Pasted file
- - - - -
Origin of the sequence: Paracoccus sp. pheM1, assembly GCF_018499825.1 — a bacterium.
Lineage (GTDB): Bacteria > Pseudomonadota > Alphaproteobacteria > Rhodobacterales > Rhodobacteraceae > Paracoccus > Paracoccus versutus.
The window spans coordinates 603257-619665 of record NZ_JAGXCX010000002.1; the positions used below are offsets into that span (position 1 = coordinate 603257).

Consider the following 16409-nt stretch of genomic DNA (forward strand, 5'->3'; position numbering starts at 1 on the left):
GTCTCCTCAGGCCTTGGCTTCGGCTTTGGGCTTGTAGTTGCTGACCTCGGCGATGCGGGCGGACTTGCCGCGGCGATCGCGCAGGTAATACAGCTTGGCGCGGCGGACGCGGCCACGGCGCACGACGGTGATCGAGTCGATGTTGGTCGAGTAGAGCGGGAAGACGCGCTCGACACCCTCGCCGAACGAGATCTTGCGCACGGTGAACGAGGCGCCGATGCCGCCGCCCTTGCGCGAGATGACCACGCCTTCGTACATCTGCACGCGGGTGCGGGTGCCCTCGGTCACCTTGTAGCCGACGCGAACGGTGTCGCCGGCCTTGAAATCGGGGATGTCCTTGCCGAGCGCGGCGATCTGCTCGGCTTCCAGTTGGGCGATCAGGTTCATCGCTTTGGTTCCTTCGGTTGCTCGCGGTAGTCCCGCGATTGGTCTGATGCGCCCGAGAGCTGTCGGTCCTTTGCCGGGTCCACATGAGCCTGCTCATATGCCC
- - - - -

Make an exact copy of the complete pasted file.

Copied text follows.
Origin of the sequence: Paracoccus sp. pheM1, assembly GCF_018499825.1 — a bacterium.
Lineage (GTDB): Bacteria > Pseudomonadota > Alphaproteobacteria > Rhodobacterales > Rhodobacteraceae > Paracoccus > Paracoccus versutus.
The window spans coordinates 603257-619665 of record NZ_JAGXCX010000002.1; the positions used below are offsets into that span (position 1 = coordinate 603257).

Consider the following 16409-nt stretch of genomic DNA (forward strand, 5'->3'; position numbering starts at 1 on the left):
GTCTCCTCAGGCCTTGGCTTCGGCTTTGGGCTTGTAGTTGCTGACCTCGGCGATGCGGGCGGACTTGCCGCGGCGATCGCGCAGGTAATACAGCTTGGCGCGGCGGACGCGGCCACGGCGCACGACGGTGATCGAGTCGATGTTGGTCGAGTAGAGCGGGAAGACGCGCTCGACACCCTCGCCGAACGAGATCTTGCGCACGGTGAACGAGGCGCCGATGCCGCCGCCCTTGCGCGAGATGACCACGCCTTCGTACATCTGCACGCGGGTGCGGGTGCCCTCGGTCACCTTGTAGCCGACGCGAACGGTGTCGCCGGCCTTGAAATCGGGGATGTCCTTGCCGAGCGCGGCGATCTGCTCGGCTTCCAGTTGGGCGATCAGGTTCATCGCTTTGGTTCCTTCGGTTGCTCGCGGTAGTCCCGCGATTGGTCTGATGCGCCCGAGAGCTGTCGGTCCTTTGCCGGGTCCACATGAGCCTGCTCATATGCCC